Over the years GlobalGiving has become increasingly focused on helping organizations around the world better listen to the people we serve. We launched the Storytelling project in 2010 as one way to give communities a voice and get organizations to listen. We collected over 60,000 stories from East Africa and provided analysis tools to extract insights from what people talk about.
Now, GlobalGiving’s Feedback Fund is taking a different approach. We’re supporting 19 of our nonprofit partners as they build feedback loops with the people they serve. We held a webinar to introduce the Feedback Quiz (a self-diagnostic tool) and the Feedback Labs Toolkit – where hundreds of tools have been reviewed.
We thought, if each organization could create a customized feedback system, we might glean insights and lessons from these experiments that would benefit all GlobalGiving nonprofit partners.
This is the first in what will be a series of blog posts about what we’re learning. Here are some of our initial insights about how technology-aided feedback loops work for NGOs in practice:
Simplest: Just ask people if it made a difference
Every organization has to start somewhere. If they’ve never asked their constituents for feedback before, their story will sound like this:
One GlobalGiving nonprofit partner recently sent 6 solar lanterns to a remote village in Liberia. Nobody has a phone there, according to the founder. He chose to start in this village because he knows the people. He’s from there.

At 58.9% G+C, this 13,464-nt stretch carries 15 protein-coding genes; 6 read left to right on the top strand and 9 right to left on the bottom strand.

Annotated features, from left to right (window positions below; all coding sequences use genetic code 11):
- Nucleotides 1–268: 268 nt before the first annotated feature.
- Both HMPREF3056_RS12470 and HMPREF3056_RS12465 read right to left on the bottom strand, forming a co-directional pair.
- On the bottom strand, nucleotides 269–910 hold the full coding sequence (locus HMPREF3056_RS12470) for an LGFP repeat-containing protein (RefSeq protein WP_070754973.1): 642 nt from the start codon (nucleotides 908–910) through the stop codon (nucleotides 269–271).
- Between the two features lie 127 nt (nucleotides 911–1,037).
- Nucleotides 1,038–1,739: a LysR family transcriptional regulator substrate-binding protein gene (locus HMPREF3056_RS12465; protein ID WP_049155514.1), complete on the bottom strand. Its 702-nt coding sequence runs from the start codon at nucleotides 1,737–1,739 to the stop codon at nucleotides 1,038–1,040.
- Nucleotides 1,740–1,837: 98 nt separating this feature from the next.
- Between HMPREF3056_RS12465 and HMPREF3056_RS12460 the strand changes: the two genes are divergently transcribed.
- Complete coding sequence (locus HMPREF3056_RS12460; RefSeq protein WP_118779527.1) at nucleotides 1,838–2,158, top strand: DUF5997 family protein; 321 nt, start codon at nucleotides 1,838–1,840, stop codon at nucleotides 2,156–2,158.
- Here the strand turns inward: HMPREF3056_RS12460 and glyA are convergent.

“So what did the people think about these lamps?” I asked.
“I don’t know. We were going to hire a vehicle and send to volunteers to go visit and do a survey.”
“That seems like overkill. Why not just call someone, or send a letter by bush taxi?”
The question matters, because the organization has bought 186 more lanterns it plans to send. After some discussion, they agreed to turn this into a form of learning. Instead of giving all lamps out in one place, they will be splitting them up among 5 villages along with a cell phone which can be charged by the lamp. They will find a local person to act as a liaison and go around asking people this question concerning the lanterns:
“Describe one difference in your life since you got a lantern.”
The follow-up question will be: “How much of a difference is this (pick a number from 0 to 10)?”
In addition, the surveyor can note the gender and approximate age of the person. This is a 4-question survey relayed over the phone, and probably will work due to its simplicity. They are not asking, “did you like the lamp” directly, because we all know that the right answer is always “yes,” and “yes” isn’t something you can learn from.
For another project this organization has been installing road signs to put villages on the map, so ambulances can find places. They plan to add a note to the sign for villagers along the lines of, “Think this sign is useful? Need something else? FLASH us at [some number].”
Flashing is where you call and hang up. It’s a mobile phone way to do free voting that gives the organization the information it would need to call people back and engage in a deeper conversation about what they need.
Medium complexity: Defining a new hospice program
Binaytara Foundation wants to start a new project in rural Nepal to help end-of-life sufferers. The needs of this population are complex and it would be best if they could gather many different perspectives on what “hospice care” means. They are using the GlobalGiving Storytelling project to get 200 community members to answer the following with a story: